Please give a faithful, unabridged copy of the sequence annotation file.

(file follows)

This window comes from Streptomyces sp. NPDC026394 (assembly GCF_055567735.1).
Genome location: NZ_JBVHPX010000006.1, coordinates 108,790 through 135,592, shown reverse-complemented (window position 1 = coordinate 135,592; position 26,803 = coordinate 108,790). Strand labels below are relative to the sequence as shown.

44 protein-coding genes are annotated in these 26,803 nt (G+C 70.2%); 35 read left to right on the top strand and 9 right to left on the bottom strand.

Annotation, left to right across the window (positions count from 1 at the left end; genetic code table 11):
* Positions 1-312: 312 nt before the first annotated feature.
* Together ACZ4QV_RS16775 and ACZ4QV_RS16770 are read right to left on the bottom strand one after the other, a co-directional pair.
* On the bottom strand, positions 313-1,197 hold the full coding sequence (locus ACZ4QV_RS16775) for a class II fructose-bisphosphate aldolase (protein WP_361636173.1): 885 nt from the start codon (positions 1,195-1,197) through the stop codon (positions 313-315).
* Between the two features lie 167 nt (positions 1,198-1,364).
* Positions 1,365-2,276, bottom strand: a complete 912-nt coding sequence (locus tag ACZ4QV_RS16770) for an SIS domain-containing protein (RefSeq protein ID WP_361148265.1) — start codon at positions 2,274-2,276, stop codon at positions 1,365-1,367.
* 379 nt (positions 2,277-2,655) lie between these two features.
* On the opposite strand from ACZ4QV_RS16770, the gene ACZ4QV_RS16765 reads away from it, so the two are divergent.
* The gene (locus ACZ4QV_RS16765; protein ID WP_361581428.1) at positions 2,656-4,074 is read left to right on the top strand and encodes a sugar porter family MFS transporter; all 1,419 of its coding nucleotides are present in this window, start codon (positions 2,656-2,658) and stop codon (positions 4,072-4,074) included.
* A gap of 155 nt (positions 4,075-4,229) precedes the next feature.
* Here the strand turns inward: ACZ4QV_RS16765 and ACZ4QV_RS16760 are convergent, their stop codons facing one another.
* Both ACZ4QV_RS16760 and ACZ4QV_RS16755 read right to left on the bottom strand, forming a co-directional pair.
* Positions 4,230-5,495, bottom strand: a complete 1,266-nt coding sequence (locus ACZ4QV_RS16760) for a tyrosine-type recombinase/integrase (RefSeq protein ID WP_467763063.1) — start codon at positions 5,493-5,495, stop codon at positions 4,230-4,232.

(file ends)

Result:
This window comes from Streptomyces sp. NPDC026394 (assembly GCF_055567735.1).
Genome location: NZ_JBVHPX010000006.1, coordinates 108,790 through 135,592, shown reverse-complemented (window position 1 = coordinate 135,592; position 26,803 = coordinate 108,790). Strand labels below are relative to the sequence as shown.

44 protein-coding genes are annotated in these 26,803 nt (G+C 70.2%); 35 read left to right on the top strand and 9 right to left on the bottom strand.

Annotation, left to right across the window (positions count from 1 at the left end; genetic code table 11):
* Positions 1-312: 312 nt before the first annotated feature.
* Together ACZ4QV_RS16775 and ACZ4QV_RS16770 are read right to left on the bottom strand one after the other, a co-directional pair.
* On the bottom strand, positions 313-1,197 hold the full coding sequence (locus ACZ4QV_RS16775) for a class II fructose-bisphosphate aldolase (protein WP_361636173.1): 885 nt from the start codon (positions 1,195-1,197) through the stop codon (positions 313-315).
* Between the two features lie 167 nt (positions 1,198-1,364).
* Positions 1,365-2,276, bottom strand: a complete 912-nt coding sequence (locus tag ACZ4QV_RS16770) for an SIS domain-containing protein (RefSeq protein ID WP_361148265.1) — start codon at positions 2,274-2,276, stop codon at positions 1,365-1,367.
* 379 nt (positions 2,277-2,655) lie between these two features.
* On the opposite strand from ACZ4QV_RS16770, the gene ACZ4QV_RS16765 reads away from it, so the two are divergent.
* The gene (locus ACZ4QV_RS16765; protein ID WP_361581428.1) at positions 2,656-4,074 is read left to right on the top strand and encodes a sugar porter family MFS transporter; all 1,419 of its coding nucleotides are present in this window, start codon (positions 2,656-2,658) and stop codon (positions 4,072-4,074) included.
* A gap of 155 nt (positions 4,075-4,229) precedes the next feature.
* Here the strand turns inward: ACZ4QV_RS16765 and ACZ4QV_RS16760 are convergent, their stop codons facing one another.
* Both ACZ4QV_RS16760 and ACZ4QV_RS16755 read right to left on the bottom strand, forming a co-directional pair.
* Positions 4,230-5,495, bottom strand: a complete 1,266-nt coding sequence (locus ACZ4QV_RS16760) for a tyrosine-type recombinase/integrase (RefSeq protein ID WP_467763063.1) — start codon at positions 5,493-5,495, stop codon at positions 4,230-4,232.